Advertisement

Embryos, Four-Dimensionalism, and Moral Status

  • David B. HershenovEmail author
Chapter
Part of the Philosophy and Medicine book series (PHME, volume 111)

Abstract

Philosophy journals have been full of discussions of Four-Dimensionalism in recent years. The rich resources of the Four-Dimensional metaphysics have been brought to bear upon many traditional philosophical problems. Alas, the implications of Four-Dimensionalism for bioethics have gone largely unexplored. Hud Hudson (1999, 2001) is the rare exception. Relying upon a Four-Dimensional metaphysics, he argues that there is little reason to identify the human embryonic animal and human person. He makes the intriguing claim that if abortion is wrong, then it isn’t because the human animal within its mother’s womb is a person. This he rightly claims “is a very significant result” for “an overwhelming amount of the literature on abortion and infanticide (as well as much of the public debate on these topics) seems to turn on the question of whether or not the human fetus is a person” (2001, p. 153).

Keywords

Thought Experiment Natural Kind Moral Status Human Person Temporal Part 
These keywords were added by machine and not by the authors. This process is experimental and the keywords may be updated as the learning algorithm improves.

References

  1. Brueckner, Anthony, and Chris Buford. 2008. The psychological approach to personal identity: Non-branching and the individuation of person stages. Dialogue 47: 377–386.CrossRefGoogle Scholar
  2. Damasio, Antonio. 1994. Descartes’ error: Emotion, reason and the human brain. New York, NY: Penguin Books.Google Scholar
  3. Eberl, Jason. 2005. Aquinas’s account of human embryogenesis and recent interpretations. Journal of Medicine and Philosophy 30: 4 379–394.CrossRefGoogle Scholar
  4. George, Robert P., and Christopher Tollefsen. 2008. Embryo: A defense of human life. New York, NY: Doubleday Press.Google Scholar
  5. Hershenov, David. Forthcoming. Four-dimensional animalism. In Essays on animalism, eds. Paul Snowdon and Steve Blatti. Oxford: Oxford University Press.Google Scholar
  6. Hershenov, David. 2009. Organisms and their bodies. Mind 118: 70, 803–809.CrossRefGoogle Scholar
  7. Hudson, Hud. 1999. Temporal parts and moral personhood. Philosophical Studies 93: 299–316.CrossRefGoogle Scholar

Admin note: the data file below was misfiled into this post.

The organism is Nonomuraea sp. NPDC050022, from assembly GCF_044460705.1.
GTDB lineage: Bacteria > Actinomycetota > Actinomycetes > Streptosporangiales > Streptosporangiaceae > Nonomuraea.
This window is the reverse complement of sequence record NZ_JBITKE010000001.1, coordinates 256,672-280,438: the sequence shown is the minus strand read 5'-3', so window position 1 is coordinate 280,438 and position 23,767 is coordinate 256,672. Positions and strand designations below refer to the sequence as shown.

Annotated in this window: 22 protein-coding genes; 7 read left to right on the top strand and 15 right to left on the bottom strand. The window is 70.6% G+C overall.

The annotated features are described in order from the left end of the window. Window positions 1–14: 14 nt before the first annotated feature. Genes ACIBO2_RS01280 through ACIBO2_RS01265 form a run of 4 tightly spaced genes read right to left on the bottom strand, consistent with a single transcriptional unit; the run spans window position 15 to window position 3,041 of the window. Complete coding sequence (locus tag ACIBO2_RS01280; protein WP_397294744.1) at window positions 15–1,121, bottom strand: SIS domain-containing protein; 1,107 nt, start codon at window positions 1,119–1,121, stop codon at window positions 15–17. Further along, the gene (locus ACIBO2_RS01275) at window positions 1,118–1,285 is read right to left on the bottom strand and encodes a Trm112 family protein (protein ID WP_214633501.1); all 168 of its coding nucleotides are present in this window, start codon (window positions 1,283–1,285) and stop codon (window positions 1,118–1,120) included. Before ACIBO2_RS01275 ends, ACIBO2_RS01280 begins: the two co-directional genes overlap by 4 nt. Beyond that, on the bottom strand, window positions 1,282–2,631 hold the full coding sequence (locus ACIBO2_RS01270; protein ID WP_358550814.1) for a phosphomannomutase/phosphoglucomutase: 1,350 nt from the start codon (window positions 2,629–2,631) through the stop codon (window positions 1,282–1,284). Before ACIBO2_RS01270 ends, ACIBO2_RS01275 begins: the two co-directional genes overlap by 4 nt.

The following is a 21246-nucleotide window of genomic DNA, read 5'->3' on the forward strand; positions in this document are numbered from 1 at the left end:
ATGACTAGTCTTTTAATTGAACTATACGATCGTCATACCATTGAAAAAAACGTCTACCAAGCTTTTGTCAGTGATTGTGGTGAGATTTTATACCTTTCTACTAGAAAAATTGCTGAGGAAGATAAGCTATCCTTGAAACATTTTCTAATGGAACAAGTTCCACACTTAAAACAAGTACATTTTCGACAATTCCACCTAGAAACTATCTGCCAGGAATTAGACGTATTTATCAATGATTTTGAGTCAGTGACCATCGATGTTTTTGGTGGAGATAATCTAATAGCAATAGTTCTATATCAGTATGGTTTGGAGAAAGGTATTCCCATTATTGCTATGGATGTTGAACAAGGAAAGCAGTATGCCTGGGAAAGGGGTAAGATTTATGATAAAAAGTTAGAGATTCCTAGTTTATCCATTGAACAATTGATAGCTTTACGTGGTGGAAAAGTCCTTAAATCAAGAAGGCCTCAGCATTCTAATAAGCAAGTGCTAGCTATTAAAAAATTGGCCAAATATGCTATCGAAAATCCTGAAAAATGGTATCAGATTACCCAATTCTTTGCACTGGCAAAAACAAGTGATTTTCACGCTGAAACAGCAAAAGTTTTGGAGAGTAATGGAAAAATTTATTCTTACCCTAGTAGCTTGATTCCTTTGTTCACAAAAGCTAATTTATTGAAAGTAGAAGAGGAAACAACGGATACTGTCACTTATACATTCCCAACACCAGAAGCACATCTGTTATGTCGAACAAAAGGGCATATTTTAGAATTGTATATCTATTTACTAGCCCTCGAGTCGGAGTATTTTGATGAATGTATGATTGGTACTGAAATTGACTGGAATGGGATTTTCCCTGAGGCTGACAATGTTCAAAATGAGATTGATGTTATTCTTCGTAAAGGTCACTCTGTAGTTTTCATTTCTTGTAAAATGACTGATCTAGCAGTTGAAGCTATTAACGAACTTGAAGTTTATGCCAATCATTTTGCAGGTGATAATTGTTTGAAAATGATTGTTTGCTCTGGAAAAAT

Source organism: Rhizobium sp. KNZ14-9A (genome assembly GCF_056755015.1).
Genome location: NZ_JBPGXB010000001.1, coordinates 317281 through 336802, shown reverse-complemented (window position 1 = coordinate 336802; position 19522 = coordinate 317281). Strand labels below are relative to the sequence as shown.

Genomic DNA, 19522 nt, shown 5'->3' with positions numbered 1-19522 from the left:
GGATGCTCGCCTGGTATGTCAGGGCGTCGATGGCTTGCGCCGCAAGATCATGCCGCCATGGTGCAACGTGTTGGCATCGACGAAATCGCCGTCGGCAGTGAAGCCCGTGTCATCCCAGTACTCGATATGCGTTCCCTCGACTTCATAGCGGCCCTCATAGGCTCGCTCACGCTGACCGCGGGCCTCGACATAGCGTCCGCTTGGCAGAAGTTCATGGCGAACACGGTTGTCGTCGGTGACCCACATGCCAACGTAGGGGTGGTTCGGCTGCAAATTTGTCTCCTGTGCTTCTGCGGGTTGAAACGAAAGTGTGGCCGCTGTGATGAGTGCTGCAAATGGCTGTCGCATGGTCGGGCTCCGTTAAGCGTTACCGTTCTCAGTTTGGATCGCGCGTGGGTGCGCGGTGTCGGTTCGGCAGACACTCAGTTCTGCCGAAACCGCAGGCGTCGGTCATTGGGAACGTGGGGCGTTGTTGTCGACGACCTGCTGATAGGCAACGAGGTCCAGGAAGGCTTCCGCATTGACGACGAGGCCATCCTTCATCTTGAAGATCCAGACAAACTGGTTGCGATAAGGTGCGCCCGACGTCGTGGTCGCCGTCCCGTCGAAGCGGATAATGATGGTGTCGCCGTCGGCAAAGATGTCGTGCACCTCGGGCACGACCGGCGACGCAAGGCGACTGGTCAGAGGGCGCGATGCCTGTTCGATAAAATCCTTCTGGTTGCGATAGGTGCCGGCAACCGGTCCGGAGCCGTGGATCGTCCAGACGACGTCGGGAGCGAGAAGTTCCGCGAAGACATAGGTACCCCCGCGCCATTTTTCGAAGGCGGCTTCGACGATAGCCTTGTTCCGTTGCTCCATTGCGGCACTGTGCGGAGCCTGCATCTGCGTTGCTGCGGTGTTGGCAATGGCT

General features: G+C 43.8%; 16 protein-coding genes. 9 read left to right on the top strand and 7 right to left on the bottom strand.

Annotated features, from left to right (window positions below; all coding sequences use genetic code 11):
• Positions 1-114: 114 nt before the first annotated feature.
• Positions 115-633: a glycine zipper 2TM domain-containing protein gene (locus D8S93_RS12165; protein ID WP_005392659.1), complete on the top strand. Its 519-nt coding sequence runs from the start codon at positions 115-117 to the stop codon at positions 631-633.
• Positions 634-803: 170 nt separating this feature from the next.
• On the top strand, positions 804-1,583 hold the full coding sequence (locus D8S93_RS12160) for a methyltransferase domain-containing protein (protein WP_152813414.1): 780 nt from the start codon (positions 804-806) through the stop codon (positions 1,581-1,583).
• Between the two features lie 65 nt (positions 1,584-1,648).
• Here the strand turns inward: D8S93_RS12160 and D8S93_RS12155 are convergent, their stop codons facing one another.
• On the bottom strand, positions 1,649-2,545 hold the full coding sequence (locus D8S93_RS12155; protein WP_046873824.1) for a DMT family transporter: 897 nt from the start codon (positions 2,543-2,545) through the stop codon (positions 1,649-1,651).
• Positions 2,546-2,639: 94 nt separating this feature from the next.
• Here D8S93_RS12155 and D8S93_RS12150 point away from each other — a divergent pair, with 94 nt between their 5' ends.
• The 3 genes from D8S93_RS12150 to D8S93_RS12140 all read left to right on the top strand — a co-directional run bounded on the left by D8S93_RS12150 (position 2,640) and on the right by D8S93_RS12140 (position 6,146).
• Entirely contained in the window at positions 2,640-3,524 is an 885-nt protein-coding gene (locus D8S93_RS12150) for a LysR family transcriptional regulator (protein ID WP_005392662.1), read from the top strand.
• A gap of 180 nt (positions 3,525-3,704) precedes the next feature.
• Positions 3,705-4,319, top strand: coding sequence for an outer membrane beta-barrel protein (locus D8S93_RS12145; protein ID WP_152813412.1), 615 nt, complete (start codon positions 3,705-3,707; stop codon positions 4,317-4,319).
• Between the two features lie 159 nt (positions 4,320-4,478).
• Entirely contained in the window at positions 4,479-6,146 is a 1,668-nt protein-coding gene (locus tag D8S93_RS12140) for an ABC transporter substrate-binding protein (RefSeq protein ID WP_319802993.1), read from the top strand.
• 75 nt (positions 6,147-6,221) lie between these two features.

8. Hudson, Hud. 2001. A materialist metaphysics of the human person. Ithaca, NY: Cornell University Press.Google Scholar
  9. Hudson, Hud. 2007. I am not an animal! In Persons: Human and divine, eds. Dean Zimmerman and Peter van Inwagen, 216–234. Oxford: Oxford University Press.Google Scholar
  10. Locke, John. 1975. In XXVII: An essay concerning human understanding, ed. Peter Nidditch, 328–348. Oxford: Oxford University Press.Google Scholar
  11. Marquis. Don. 1989. Why abortion is immoral. Journal of Philosophy 86:4 183–203.CrossRefGoogle Scholar
  12. Marquis, Don. 2004. Korcz’s objections to the future-of-value argument. Journal of Social Philosophy 35: 56–65.CrossRefGoogle Scholar
  13. McMahan, Jeff. 2002. The ethics of killing: Problems at the margins of life. Oxford: Oxford University Press.CrossRefGoogle Scholar
  14. Olson, Eric. 1997. The human animal: Identity without psychology. Oxford: Oxford University Press.Google Scholar
  15. Olson, Eric. 2008. What are we? A study in personal ontology. Oxford: Oxford University Press.Google Scholar
  16. Parfit, Derek. 1984. Reasons and persons. Oxford: Oxford University Press.Google Scholar
  17. Perry, John. 1975. The problem of personal identity. In Personal identity, ed. John Perry, 3–32. Berkeley, CA: University of California Press.Google Scholar
  18. Sider, Ted. 2008. Temporal parts. In Contemporary debates in metaphysics, eds. Theodore Sider, John Hawthorne, and Dean Zimmerman, 241–262. London: Blackwell.Google Scholar
  19. Stone, Jim. 1987. Why potentiality matters. Canadian Journal of Philosophy 17: 4 816–831.Google Scholar
  20. Unger, Peter. 2000. The survival of the sentient. Philosophical perspectives, ed. James Tomberlin, 14: 328–345.Google Scholar
  21. Van Inwagen, Peter. 1990. Material beings. Ithaca, NY: Cornell University Press.Google Scholar

Copyright information

© Springer Science+Business Media B.V. 2011

Authors and Affiliations

  1. 1.Department of PhilosophyUniversity of BuffaloBuffaloUSA

Personalised recommendations